Black Friday spending fell below last year’s totals, as many economists anticipated, primarily because of the worsening pandemic, the country’s high unemployment rate and continued concerns over moratoriums on student loan payments, rent/mortgages and utility bills – most of which will end Dec. 31.

And with only a few weeks remaining before Christmas, The Washington Informer asked folks what items, if any, remain on their shopping lists and how the pandemic has affected their plans.

“I’ve actually noticed that I’m spending more since the pandemic started but my spending behavior has changed,” said Stephen Jones, the chief marketing officer at 420 DC, the District’s cannabis directory.

“I’m being more intentional with my spending and focusing on things that can actually improve my life or will make a good life-improving gift for someone else. And gifting, in general, is a larger chunk of my spending this year,” Jones relayed.

Julie Ramhold, a consumer analyst with, a shopping comparison website, said spending so much time at home this year has meant wanting to have more entertainment options.

“We’re opting to shop book and movie sales to stock up on titles that we can use to create our own traditions this year – namely a holiday movie marathon and a new tradition for us for Christmas Eve that will involve reading books and eating chocolate in the spirit of the Icelandic tradition,” Ramhold said.

According to the National Retail Federation, fewer holiday shoppers bought gifts during the five days from Black Friday to Cyber Monday and those who did spent less, as discounts started early this year.

The retail trade group said about 186.4 million shoppers bought holiday gifts, food, or decorations from Thanksgiving to Cyber Monday.

According to CNBC, that’s less than the 189.6 million shoppers who bought items during that period last year but higher than the 165.8 million who shopped in 2018.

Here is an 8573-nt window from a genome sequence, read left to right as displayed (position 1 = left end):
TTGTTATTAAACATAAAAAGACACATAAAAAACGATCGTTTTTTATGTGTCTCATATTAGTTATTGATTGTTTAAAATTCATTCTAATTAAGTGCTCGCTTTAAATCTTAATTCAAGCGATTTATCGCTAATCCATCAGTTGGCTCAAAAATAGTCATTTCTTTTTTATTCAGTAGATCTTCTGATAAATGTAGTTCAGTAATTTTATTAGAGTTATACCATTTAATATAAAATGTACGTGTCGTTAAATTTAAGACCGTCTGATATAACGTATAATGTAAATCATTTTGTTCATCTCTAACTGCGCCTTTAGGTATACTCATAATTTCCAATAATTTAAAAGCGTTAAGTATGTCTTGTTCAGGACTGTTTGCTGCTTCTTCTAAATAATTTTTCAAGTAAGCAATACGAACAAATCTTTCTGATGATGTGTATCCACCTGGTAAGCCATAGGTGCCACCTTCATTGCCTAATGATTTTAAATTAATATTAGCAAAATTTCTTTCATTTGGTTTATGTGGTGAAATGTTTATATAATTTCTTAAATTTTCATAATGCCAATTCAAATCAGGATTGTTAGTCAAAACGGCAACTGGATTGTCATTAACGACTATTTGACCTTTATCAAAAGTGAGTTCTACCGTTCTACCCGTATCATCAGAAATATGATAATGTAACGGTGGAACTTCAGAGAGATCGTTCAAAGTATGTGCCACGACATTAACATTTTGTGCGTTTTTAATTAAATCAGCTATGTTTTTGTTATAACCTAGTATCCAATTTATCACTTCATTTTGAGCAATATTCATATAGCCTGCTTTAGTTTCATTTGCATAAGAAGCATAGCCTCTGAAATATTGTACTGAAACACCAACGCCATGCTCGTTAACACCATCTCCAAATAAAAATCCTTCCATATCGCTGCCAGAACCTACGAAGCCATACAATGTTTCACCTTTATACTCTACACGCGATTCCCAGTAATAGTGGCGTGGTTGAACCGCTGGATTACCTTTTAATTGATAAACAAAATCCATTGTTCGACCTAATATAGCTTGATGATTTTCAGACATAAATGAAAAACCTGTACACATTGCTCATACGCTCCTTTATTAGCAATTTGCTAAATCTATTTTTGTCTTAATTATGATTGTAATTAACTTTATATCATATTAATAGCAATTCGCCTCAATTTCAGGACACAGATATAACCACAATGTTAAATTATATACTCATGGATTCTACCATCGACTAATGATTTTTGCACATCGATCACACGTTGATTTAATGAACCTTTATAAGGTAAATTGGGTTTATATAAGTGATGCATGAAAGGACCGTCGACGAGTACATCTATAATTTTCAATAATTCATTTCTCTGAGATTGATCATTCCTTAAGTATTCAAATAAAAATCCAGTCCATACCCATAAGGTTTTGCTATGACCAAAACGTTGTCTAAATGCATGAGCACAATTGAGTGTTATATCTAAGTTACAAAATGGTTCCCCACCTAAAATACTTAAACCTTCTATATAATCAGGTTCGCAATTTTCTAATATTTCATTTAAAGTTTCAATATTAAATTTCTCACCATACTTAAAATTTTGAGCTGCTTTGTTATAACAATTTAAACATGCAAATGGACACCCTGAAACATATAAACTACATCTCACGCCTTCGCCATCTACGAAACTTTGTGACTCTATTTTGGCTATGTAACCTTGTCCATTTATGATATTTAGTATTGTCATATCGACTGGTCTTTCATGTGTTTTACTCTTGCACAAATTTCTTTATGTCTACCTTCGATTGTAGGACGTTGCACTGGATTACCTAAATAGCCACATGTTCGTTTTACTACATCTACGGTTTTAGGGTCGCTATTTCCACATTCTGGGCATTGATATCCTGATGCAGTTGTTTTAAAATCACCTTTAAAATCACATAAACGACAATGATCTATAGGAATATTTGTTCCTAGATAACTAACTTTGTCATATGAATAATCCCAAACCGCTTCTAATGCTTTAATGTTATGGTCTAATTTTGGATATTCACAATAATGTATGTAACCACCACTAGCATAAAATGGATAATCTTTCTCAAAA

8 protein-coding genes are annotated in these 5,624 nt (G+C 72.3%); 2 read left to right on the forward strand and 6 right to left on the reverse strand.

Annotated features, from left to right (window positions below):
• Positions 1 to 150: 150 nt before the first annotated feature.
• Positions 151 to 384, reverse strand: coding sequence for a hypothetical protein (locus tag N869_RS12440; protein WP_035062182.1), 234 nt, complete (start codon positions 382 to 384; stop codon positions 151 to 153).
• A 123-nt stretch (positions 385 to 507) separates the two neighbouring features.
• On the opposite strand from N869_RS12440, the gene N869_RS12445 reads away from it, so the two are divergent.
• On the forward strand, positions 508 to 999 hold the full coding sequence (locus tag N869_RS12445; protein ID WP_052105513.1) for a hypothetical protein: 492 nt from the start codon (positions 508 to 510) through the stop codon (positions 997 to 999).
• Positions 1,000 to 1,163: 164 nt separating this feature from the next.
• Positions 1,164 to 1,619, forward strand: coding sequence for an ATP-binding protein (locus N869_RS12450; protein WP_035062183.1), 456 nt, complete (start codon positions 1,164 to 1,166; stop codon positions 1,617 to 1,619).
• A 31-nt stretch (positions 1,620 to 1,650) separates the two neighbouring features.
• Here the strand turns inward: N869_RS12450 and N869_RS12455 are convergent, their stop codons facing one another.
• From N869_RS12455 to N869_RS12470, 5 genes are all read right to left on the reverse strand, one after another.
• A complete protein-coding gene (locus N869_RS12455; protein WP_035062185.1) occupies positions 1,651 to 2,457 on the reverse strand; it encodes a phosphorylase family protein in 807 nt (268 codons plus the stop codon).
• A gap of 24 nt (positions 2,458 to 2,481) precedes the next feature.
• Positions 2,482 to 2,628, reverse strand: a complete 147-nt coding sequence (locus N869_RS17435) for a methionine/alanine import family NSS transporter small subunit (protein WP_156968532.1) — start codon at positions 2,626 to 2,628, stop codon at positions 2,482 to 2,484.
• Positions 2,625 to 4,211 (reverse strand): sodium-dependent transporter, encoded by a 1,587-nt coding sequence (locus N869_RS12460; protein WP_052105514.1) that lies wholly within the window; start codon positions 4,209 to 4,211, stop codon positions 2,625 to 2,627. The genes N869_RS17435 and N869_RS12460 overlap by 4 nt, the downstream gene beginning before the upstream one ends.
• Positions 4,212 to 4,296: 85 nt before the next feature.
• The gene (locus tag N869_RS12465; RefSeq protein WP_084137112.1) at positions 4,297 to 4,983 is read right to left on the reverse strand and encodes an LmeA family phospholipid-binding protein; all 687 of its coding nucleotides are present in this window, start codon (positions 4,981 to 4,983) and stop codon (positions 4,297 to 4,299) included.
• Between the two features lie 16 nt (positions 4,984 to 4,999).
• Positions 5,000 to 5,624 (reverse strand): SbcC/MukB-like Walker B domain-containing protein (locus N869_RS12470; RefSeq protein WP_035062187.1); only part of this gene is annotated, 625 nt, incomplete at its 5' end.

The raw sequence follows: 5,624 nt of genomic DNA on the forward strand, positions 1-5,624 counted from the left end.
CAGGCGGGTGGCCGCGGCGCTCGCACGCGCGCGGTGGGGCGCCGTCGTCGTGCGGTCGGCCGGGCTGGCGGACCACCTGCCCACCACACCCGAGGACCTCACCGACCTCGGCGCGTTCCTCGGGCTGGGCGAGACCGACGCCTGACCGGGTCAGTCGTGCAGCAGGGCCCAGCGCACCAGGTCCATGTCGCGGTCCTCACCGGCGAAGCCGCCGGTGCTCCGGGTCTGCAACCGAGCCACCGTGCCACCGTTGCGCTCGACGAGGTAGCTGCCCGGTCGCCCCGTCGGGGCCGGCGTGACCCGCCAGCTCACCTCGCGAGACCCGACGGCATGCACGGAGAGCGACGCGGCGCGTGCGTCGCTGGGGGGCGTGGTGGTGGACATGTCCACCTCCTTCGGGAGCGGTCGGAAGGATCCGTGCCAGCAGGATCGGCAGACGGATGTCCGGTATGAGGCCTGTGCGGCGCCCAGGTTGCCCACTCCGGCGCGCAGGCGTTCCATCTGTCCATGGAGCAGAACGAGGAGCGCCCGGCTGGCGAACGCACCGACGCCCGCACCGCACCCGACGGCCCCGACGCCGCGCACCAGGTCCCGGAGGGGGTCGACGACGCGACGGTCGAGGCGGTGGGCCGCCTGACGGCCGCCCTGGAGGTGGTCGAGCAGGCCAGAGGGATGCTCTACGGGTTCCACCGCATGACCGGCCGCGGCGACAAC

“It’s been a year for the history books. In an attempt to bring a little normalcy into the lives of the people I care about, I’m going to treat this year’s holiday shopping like any other year,” declared Todd Ramlin, the manager of Cable Compare.

“I’ll be social distancing and all the other safety precautions but in terms of spending and gifting, it’ll be just like other years. I’ve been doing most of my shopping online for years so nothing new there,” Ramlin said.

“I will, however, be shopping earlier since I think the demand for delivery is going to outpace capacity. It won’t be exactly like years past, but hopefully, it’ll be a little more normal than the rest of the year has been,” he said.

Benjamin Smith, the founder of Disco Skincare for Men, said the pandemic has taught him and many others a valuable lesson about how and when to shop.

“If the pandemic has taught us anything, it’s life is too short to be so caught up in frivolous values,” Smith said. “With the tanking economy looming over our heads, I personally have been a little more conscious about how I am spending my funds, especially with so many suffering. I want to focus on fostering the holiday spirit in the most frugal and thoughtful ways possible.”

James Watson, the owner of Omaha Homes for Cash, said he’s among those who have learned to spend wisely because of the pandemic.

“This holiday season, spending is only done out of necessity. Being a full-time nurse and owner of a house flipping company, I am lucky to have incredible job security during these unprecedented times,” Watson offered.

“Regardless, if the economy around us falls apart, no person or profession is immune to hard times. I am using this opportunity to count my blessings, spend only when necessary and help those around me who are struggling more than myself,” he said.

Stacey Brown photo

Stacy M. Brown is a senior writer for The Washington Informer and the senior national correspondent for the Black Press of America. Stacy has more than 25 years of journalism experience and has authored...

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